If you are considering entering a military diving or rescue swimming program, you will spend significant time treading water with weight as part of your training and selection process. "Pool time" takes on a whole new meaning if you are attending military training such as Navy Diver/EOD, Navy SEAL/SWCC, Navy or Coast Guard Rescue Swimmer, Air Force Special Warfare or Marine Corps RECON/MarSOC.
No matter which one you choose, you will be required to complete some kind of survival swimming program in all the branches of service. None of it is just fun in the sun. Pool time includes high stress training events that can help you prepare for extremely dangerous moments when you find yourself in the ocean at Mother Nature's mercy.
If you seek one of the challenging swimming or diving professions in our military, neglect treading water at your own peril. The only candidates who do not need to practice these events are the water polo players as they have spent most of their athletic career treading water and swimming.
Lean, non-swimming athletes need to practice as part of every swim day during their warm-up before or cooldown after a swim workout. In fact, if you have access to a friend or coach who is involved with water polo, you'd be smart to ask them for some pointers, techniques and drills to practice while you prepare for your water confidence challenges.
Here is a typical workout that many of our Navy EOD and SEAL candidates will do as part of their pre-military training.
Warm-up 10 minutes (Swim or Tread): You can use the warmup as a way to make the timed swim you have to take "nothing more than a warm up" by making it your actual warmup. Once you have mastered your timed swim test, use that warmup time as valuable time to practice treading.
Doing your treading work as warmups can have a useful psychological effect on you as well. When you take a PT test and swimming is the start of that test (as with the Navy PST: swim, push-ups, sit-ups, pull-ups, run), going into it with the mindset that this is "just my warm-up" is powerful and helps with some of the anxiety of getting tested by instructors who share very little positive feedback.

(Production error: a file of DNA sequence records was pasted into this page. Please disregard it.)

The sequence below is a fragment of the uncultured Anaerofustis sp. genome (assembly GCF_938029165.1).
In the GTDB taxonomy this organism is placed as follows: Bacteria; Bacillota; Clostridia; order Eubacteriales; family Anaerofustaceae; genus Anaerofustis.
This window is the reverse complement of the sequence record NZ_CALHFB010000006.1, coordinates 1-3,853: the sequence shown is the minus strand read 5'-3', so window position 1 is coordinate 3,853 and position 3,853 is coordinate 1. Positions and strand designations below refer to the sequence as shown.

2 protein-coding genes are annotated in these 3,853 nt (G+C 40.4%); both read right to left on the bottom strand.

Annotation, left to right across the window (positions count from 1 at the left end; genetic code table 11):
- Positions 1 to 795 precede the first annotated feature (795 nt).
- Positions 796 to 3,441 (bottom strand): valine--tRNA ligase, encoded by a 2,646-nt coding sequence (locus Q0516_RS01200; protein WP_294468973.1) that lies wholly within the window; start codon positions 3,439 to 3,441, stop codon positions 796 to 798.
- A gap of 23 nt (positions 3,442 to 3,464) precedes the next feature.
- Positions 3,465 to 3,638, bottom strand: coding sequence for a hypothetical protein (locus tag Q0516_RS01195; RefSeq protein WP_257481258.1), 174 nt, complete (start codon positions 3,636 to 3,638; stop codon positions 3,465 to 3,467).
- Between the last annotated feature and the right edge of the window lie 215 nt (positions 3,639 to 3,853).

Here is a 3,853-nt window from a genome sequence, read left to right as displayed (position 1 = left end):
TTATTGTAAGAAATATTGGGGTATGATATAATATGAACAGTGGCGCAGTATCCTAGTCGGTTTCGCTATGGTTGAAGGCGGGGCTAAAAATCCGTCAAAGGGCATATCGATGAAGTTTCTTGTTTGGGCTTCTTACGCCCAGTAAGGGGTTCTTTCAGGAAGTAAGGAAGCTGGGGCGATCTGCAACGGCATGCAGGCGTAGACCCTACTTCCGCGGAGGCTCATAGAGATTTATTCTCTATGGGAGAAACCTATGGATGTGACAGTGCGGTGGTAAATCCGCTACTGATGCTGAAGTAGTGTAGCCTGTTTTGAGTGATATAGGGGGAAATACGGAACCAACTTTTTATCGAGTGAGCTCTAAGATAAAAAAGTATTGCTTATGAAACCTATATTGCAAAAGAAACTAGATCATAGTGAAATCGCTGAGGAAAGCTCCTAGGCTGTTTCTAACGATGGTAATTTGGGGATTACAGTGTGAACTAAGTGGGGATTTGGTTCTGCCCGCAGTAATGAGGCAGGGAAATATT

Swim or tread water with no hands for 10 minutes (or do a mix of both). It is smart to learn how to tread using both the egg-beater kick and the scissor kick, as you will be using this for fin treading. The egg-beater kick is nothing more than an alternating breaststroke kick, so get some breast stroke technique instruction and you can apply it to the egg beater (see video).
After the warmup, do your normal swim workout. We like to mix in some drownproofing skills as rest periods in between 100-200 meter sets of swim training to break up the monotony of just swimming laps for an hour. Here are some options for you:
For the cooldown, try this water polo treading drill. It takes maybe 5 minutes if you do it a few times and really works your treading and water confidence at the same time. In fact, it is almost like you have an instructor splashing water in your face while you struggle to tread water with a weight over your head.
Get a five gallon water bottle like you would use at a drinking fountain. When full, this will hold about 40 pounds (18 kilograms) of water. The small hole at the bottom makes it difficult for water to escape and it will only escape if you hold the bottle upside down out of the water. When treading water, holding it directly over your head splashes water in your face.
You can use both hands to hold or just one and use that free hand to help you tread when needed. Eventually, getting good enough to hold the bottle out of the water with both hands for a minute will drain the water and things will start to get easier. You can rest with the water bottle next to you floating when you first try it, but you will need to progress to a point where you do not need to rest the bottle in the water at all. If you can do this, you will have developed a strong treading kick that keeps you afloat for the treading challenges you will see in the military special ops programs.
If you make this part of your daily swim workout warmup or cooldown, you will be a solid candidate when it comes to water confidence and pool time.
--Stew Smith is a former Navy SEAL and fitness author certified as a Strength and Conditioning Specialist (CSCS) with the National Strength and Conditioning Association. Visit his Fitness eBook store if you're looking to start a workout program to create a healthy lifestyle. Send your fitness questions to firstname.lastname@example.org.
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